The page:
Walking during meetings yields positive health benefits, study shows

Walking meetings, whether outside or just down the office hallway, are a solid form of exercise that lend attendees real physical and mental health benefits, according to The Wall Street Journal.

"If corporations were to adopt this ubiquitously, you just start to think of those health benefits adding up," James Levine, co-director of obesity solutions at the Mayo Clinic campus in Phoenix and Arizona State University in Tempe, told The Wall Street Journal. "It's an amazingly simple thing and it costs nothing."

Walking meetings, which typically involve two to three people and last half an hour, add more exercise to participants' weekly physical activity.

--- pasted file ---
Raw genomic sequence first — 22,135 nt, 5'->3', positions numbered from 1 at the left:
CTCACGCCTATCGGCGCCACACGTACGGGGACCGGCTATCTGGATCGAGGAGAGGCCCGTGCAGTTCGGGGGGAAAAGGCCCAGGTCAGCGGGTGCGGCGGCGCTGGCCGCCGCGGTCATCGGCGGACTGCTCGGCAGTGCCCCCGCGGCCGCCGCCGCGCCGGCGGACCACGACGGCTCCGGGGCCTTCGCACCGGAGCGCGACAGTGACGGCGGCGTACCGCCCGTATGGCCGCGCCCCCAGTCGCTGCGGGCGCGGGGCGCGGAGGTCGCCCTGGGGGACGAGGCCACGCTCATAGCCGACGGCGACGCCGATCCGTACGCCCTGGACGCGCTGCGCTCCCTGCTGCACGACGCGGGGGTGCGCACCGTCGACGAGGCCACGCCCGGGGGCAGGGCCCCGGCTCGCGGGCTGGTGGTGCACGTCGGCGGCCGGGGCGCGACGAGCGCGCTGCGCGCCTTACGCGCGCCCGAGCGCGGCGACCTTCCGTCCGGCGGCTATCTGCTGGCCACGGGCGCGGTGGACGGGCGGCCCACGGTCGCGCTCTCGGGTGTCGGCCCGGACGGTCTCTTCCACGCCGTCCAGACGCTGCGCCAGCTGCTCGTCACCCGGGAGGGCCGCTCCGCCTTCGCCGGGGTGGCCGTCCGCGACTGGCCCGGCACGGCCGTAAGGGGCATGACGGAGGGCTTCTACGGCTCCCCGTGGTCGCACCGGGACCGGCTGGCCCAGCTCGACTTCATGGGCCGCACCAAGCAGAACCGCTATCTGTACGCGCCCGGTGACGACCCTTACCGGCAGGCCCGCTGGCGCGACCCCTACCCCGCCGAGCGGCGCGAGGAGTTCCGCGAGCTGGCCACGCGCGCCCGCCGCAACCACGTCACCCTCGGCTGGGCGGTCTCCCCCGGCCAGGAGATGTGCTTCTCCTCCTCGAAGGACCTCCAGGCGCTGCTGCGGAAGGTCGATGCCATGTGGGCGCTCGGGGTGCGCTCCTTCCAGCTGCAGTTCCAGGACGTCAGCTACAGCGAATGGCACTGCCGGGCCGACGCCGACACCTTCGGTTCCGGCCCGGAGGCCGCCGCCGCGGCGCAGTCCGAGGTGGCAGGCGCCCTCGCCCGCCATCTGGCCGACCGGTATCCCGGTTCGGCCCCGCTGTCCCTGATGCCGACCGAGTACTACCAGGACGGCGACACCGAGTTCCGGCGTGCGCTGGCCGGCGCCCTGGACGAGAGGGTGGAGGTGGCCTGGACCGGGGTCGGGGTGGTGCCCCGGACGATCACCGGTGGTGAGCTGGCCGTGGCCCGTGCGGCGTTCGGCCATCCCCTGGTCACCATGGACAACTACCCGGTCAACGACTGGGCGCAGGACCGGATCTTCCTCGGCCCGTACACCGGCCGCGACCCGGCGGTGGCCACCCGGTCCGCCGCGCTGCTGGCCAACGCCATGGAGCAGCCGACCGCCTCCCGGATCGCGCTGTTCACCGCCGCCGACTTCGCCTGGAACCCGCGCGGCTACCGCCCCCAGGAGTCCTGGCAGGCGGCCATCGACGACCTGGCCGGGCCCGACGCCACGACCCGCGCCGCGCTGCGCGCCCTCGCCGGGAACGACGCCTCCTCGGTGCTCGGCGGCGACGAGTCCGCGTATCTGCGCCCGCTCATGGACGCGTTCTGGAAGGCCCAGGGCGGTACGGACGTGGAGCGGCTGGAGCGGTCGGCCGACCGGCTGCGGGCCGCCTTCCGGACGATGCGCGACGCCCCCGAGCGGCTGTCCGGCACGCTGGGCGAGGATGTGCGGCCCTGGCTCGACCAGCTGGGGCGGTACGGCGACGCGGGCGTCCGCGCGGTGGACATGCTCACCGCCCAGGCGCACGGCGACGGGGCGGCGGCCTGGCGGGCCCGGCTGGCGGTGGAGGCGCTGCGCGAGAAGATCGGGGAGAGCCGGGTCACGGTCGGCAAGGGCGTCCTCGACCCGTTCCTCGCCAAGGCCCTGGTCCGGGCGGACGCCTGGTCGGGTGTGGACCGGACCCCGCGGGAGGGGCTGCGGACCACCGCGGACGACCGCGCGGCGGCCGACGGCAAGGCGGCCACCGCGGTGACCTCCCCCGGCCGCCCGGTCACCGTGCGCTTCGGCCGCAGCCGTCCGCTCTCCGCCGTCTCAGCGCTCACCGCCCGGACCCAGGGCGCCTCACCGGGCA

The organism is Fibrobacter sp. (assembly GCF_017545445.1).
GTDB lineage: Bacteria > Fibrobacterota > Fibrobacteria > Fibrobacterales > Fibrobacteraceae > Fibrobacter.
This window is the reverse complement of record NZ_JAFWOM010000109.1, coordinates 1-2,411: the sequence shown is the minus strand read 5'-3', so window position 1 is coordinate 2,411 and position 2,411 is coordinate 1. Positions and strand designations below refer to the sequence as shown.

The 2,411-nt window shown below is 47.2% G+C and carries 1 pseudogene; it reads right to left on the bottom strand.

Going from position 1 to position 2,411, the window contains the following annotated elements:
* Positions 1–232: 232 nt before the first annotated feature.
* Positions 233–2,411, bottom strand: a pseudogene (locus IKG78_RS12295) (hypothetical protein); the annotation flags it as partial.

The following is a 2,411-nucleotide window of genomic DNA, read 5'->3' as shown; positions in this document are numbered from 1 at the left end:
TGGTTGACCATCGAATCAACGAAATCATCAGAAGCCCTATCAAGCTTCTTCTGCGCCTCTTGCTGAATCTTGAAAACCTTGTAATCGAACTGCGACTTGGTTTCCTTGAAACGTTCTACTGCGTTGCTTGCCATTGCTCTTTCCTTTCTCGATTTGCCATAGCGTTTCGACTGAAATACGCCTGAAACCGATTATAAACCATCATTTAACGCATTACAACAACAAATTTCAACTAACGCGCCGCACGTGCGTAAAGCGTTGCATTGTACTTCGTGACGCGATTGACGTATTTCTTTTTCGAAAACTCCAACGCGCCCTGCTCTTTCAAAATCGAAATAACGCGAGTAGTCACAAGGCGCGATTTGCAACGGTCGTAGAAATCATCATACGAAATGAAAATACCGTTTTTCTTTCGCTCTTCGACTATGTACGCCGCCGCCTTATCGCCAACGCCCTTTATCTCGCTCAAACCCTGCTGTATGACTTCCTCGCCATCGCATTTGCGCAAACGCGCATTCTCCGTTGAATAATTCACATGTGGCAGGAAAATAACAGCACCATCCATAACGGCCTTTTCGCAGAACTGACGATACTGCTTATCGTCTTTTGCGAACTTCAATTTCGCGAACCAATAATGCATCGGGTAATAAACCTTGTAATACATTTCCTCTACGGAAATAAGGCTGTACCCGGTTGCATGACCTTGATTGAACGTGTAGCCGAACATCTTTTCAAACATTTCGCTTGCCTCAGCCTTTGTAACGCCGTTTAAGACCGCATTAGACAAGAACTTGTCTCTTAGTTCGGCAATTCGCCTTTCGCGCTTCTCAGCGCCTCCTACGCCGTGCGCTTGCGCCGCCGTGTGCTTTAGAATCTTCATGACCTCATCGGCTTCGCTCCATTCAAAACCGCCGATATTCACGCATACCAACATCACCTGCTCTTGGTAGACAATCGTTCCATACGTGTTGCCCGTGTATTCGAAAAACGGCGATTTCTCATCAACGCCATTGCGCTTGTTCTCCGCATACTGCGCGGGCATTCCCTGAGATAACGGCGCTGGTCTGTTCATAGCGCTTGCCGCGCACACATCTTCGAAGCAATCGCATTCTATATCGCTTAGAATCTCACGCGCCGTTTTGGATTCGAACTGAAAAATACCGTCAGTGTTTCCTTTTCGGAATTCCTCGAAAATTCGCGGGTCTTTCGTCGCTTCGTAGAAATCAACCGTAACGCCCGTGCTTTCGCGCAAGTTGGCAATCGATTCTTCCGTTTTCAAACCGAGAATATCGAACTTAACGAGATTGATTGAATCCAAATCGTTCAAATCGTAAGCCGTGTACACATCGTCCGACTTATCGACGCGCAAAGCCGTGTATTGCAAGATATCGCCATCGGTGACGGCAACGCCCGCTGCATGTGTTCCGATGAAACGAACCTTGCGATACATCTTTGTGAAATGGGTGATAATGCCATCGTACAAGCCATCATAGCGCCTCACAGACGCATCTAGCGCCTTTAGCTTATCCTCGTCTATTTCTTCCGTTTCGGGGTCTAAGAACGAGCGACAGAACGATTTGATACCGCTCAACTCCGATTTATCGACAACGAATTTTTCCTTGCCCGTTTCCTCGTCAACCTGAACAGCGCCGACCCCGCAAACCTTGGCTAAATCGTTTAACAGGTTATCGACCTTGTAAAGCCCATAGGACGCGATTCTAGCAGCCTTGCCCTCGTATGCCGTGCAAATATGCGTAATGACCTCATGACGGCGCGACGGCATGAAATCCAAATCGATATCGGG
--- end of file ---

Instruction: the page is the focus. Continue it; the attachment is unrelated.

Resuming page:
Prior studies have found walking for as little as 15 minutes a day can lead to three add years of life expectancy, according to the report. One showed walking for 15 minutes burns an average of 56 calories, compared with 20 calories sitting for the same amount of time or 22 calories for standing.

In addition to positive health benefits, a study published this year in the journal Preventing Chronic Disease found the more people engage in moderate physical activity at work, the less likely they were to miss work for health reasons. What's more, walking meetings can help create a more relaxed atmosphere than a seated meeting and remove barriers between managers and employees, according to the report.

"Even just having a desk between two people, it almost states that you're in this position and they're in that position," said Paula Bracey, director of project management at the South Carolina Department of Health and Environmental Control in Columbia. "When you're side-by-side, we're there with our comfy shoes on and we're just two people out walking."

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